An interesting thought has emerged from a colleague’s comment on a post I had made earlier. She rather succinctly drew the gist of a rather long winded statement I was making about ways of teaching that truly encourage timeless ways of learning. She says, “I am tending to draw from what you say that making mimics is an act of ‘not listening’. However you stray on to another note. So maybe I will shift to that note and see if I can join the dots.” — and then she goes on to bring to my attention, how much of my writing is about either ‘listening’ or ‘not listening’.

I may have mentioned this before, I have several times thought about how much of ‘teaching’ is actually just ‘listening’. So when my colleague drew my attention to this yet again, it felt like an ear had just popped open, and I was suddenly, sharply aware of sounds that were earlier only a drab, flowing hum, turned down low in the background! Now this may seem a little askew. The traditional idea that one has of teachers is that they speak and we listen, the keener our listening is, the more we learn, or the better learners we are. As teachers, rarely do we listen to our students. They are rendered passive recipients of knowledge that we actively disseminate.

A quiet moment in my class.

In this model of teaching where knowledge is transmitted, learners have no autonomy, they are taught what is considered important to teach by others. The quantity of what learners have retained of this transmitted knowledge is assessed. It is only through assignments and the grades that the learners can express themselves or demonstrate learning. A total and classic case of NOT listening to the learner and thus encouraging only able mimics and copycats!

I have to mention again two of my professors from whom I have learnt an incredible lot… interestingly more as a colleague than as a student, but that could also be because the maturity to understand their method of teaching came later when I became a teacher myself. One of the professors who taught drawing, had a favorite phrase which was quite a joke around the student community… he would answer most questions with, “Go figure out,” or a rambling tale from his huge repertoire of folk tales. All this would be interspersed with guffaws. As a student we found this annoying at times, but it encouraged us to think without any instructions. We had to literally ‘figure things out’ by ourselves through either making/drawing and failing or through reading or conversations with our peers. He never answered a question directly… but his answers always held a clue, some clever connection… but we had to make sense of it ourselves.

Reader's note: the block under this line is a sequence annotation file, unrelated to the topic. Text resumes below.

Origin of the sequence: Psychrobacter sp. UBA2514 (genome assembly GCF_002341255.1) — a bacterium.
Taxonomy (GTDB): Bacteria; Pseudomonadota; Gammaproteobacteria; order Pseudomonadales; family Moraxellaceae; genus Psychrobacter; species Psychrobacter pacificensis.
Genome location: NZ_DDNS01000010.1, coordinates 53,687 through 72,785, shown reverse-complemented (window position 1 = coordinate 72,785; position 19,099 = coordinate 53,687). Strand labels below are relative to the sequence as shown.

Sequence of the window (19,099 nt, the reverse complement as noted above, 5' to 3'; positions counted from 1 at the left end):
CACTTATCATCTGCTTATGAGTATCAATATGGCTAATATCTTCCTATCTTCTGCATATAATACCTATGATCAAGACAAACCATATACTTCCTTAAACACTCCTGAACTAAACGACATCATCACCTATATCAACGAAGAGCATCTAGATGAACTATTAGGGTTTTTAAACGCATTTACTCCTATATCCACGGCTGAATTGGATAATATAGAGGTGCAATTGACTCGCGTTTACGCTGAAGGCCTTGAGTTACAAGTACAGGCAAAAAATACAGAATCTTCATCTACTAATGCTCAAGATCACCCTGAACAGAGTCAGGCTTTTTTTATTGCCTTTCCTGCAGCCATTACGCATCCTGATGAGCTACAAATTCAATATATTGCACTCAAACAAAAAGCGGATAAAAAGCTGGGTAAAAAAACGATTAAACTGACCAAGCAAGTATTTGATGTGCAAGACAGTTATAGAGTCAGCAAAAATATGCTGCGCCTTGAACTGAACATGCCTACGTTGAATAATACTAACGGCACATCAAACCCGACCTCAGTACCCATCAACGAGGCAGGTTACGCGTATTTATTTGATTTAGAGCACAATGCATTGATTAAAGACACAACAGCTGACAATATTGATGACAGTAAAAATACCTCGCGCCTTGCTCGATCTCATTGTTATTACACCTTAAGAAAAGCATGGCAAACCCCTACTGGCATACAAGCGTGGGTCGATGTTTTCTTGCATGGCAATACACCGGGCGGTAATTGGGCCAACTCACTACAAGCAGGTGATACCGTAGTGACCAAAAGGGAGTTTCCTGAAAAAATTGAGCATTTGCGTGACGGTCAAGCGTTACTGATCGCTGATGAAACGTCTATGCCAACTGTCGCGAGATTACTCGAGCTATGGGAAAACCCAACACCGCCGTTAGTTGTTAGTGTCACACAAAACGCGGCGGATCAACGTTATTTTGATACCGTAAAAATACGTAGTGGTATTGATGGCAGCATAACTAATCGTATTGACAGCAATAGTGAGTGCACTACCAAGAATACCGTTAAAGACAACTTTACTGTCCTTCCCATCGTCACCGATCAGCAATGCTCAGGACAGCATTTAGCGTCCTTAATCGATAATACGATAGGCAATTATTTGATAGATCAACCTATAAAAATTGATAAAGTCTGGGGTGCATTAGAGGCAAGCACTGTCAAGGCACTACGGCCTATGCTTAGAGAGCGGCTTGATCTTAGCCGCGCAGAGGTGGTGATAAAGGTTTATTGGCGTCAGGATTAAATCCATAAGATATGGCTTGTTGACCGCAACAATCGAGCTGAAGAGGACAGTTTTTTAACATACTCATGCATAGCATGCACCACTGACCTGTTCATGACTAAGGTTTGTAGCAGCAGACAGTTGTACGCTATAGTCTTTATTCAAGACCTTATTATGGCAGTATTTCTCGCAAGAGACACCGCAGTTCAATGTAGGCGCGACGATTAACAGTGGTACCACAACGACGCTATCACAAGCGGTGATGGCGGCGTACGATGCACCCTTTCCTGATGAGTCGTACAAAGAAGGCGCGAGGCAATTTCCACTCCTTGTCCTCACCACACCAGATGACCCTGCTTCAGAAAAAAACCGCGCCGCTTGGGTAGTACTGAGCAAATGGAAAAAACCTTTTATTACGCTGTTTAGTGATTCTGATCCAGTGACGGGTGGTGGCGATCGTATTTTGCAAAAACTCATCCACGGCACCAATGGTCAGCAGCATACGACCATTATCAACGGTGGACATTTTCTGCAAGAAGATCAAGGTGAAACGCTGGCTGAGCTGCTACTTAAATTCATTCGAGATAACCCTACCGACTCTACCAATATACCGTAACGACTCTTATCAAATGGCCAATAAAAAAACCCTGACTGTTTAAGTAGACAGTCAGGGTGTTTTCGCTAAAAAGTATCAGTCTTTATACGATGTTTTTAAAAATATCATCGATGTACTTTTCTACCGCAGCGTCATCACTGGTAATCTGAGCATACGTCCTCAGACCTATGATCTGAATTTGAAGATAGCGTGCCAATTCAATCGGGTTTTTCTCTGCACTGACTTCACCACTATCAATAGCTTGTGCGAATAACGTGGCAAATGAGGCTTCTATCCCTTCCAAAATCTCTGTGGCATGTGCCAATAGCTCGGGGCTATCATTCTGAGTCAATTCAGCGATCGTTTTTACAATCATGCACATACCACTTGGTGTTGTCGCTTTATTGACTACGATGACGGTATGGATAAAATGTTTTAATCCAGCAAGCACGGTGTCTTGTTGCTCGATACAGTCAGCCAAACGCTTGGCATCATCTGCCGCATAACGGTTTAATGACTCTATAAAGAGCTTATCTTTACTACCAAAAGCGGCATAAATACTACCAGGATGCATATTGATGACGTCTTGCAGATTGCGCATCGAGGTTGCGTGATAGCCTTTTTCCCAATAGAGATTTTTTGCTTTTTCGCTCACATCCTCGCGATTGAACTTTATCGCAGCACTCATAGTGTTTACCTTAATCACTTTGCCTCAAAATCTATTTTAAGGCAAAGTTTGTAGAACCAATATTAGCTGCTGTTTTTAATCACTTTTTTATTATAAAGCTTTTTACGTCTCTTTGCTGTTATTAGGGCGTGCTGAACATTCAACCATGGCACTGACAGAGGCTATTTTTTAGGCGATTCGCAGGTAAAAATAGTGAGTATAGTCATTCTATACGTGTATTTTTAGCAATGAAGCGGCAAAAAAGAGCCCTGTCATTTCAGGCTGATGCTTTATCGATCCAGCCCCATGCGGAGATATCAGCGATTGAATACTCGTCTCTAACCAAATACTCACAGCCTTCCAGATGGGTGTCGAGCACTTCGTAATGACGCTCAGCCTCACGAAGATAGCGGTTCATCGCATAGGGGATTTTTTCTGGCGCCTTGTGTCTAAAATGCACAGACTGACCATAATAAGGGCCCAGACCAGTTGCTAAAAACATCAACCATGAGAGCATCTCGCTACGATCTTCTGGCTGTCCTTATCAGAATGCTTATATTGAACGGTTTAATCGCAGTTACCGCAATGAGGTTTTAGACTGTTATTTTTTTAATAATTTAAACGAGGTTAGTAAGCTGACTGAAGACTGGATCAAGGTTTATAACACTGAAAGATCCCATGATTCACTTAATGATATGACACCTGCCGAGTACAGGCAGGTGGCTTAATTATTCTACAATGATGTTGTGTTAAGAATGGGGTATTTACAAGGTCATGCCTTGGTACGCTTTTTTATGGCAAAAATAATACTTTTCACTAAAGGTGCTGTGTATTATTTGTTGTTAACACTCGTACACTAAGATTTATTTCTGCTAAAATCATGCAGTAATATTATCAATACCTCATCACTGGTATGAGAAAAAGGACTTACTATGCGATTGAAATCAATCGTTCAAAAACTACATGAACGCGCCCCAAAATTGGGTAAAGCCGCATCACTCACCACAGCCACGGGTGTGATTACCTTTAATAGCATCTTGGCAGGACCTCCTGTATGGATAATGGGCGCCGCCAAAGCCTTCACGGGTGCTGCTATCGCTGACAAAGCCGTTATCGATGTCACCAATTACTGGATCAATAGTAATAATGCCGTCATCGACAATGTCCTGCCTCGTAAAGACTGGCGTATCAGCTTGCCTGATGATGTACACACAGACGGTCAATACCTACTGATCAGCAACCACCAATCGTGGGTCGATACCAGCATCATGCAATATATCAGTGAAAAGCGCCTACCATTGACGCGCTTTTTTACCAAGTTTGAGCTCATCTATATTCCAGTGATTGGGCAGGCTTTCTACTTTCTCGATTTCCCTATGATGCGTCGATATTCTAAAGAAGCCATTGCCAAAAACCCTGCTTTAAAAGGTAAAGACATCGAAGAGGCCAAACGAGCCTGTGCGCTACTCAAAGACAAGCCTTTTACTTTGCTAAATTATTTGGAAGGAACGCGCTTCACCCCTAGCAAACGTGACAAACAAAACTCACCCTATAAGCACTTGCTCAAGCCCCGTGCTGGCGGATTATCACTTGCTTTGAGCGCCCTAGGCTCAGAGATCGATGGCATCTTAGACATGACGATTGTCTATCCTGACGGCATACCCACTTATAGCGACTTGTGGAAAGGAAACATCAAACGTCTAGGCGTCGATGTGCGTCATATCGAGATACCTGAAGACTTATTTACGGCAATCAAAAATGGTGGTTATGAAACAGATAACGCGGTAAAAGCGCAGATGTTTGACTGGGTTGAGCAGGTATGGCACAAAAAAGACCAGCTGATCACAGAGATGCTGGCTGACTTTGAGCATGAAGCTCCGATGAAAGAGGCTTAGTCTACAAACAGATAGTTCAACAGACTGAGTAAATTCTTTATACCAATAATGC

Another professor always carried a little book that he would get custom made. This book was made entirely of tracing paper. He taught us typography and form studies. These courses are intense and involve a lot of drawing, refining of form, and building an acute way of seeing. Even a minute change in an angle, a line or a curve makes a huge difference to the form and this course trains students to be able to tell this difference, eventually just by sight. Our professor would never make a single correction or mark on our work, he would place his tracing paper on our work… trace out a corrected form, show us how much better something could be in 10 different ways; and then take his book away. He would show us one way of refining a form… and then that visual reference would be not available to us. What has been a timeless and invaluable learning for me, from his method, is that, we would remember how he did something, but not the what. So we could not imitate what he made, but we could try and emulate how he did it.

A sketch from my book of Professor Chhaya.

Professor Chhaya, while speaking of learning and timeless ways, spoke about that moment when learning truly takes place. He called it — a putting aside of all our shared history of knowing; to truly ‘see’.

Seeking stillness with lines and flowers.